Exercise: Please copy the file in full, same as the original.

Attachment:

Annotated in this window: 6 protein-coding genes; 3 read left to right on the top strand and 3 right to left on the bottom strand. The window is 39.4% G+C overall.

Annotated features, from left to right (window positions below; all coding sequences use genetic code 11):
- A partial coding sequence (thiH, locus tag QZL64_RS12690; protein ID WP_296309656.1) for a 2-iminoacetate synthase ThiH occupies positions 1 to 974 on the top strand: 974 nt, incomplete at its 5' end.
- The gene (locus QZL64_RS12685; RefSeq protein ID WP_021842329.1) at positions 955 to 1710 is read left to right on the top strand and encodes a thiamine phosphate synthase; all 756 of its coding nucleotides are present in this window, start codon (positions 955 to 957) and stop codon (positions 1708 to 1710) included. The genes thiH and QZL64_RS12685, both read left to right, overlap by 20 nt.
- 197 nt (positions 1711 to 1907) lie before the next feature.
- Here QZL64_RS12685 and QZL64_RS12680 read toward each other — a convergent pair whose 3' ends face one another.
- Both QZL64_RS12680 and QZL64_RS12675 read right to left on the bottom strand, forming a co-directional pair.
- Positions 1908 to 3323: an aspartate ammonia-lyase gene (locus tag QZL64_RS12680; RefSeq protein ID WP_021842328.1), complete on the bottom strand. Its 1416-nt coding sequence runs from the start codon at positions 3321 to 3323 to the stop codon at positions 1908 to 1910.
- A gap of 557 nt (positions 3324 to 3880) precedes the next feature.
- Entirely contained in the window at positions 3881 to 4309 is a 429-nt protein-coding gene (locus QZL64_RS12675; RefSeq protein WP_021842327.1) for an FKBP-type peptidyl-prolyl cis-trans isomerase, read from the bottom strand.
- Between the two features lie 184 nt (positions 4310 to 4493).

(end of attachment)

Annotated in this window: 6 protein-coding genes; 3 read left to right on the top strand and 3 right to left on the bottom strand. The window is 39.4% G+C overall.

Annotated features, from left to right (window positions below; all coding sequences use genetic code 11):
- A partial coding sequence (thiH, locus tag QZL64_RS12690; protein ID WP_296309656.1) for a 2-iminoacetate synthase ThiH occupies positions 1 to 974 on the top strand: 974 nt, incomplete at its 5' end.
- The gene (locus QZL64_RS12685; RefSeq protein ID WP_021842329.1) at positions 955 to 1710 is read left to right on the top strand and encodes a thiamine phosphate synthase; all 756 of its coding nucleotides are present in this window, start codon (positions 955 to 957) and stop codon (positions 1708 to 1710) included. The genes thiH and QZL64_RS12685, both read left to right, overlap by 20 nt.
- 197 nt (positions 1711 to 1907) lie before the next feature.
- Here QZL64_RS12685 and QZL64_RS12680 read toward each other — a convergent pair whose 3' ends face one another.
- Both QZL64_RS12680 and QZL64_RS12675 read right to left on the bottom strand, forming a co-directional pair.
- Positions 1908 to 3323: an aspartate ammonia-lyase gene (locus tag QZL64_RS12680; RefSeq protein ID WP_021842328.1), complete on the bottom strand. Its 1416-nt coding sequence runs from the start codon at positions 3321 to 3323 to the stop codon at positions 1908 to 1910.
- A gap of 557 nt (positions 3324 to 3880) precedes the next feature.
- Entirely contained in the window at positions 3881 to 4309 is a 429-nt protein-coding gene (locus QZL64_RS12675; RefSeq protein WP_021842327.1) for an FKBP-type peptidyl-prolyl cis-trans isomerase, read from the bottom strand.
- Between the two features lie 184 nt (positions 4310 to 4493).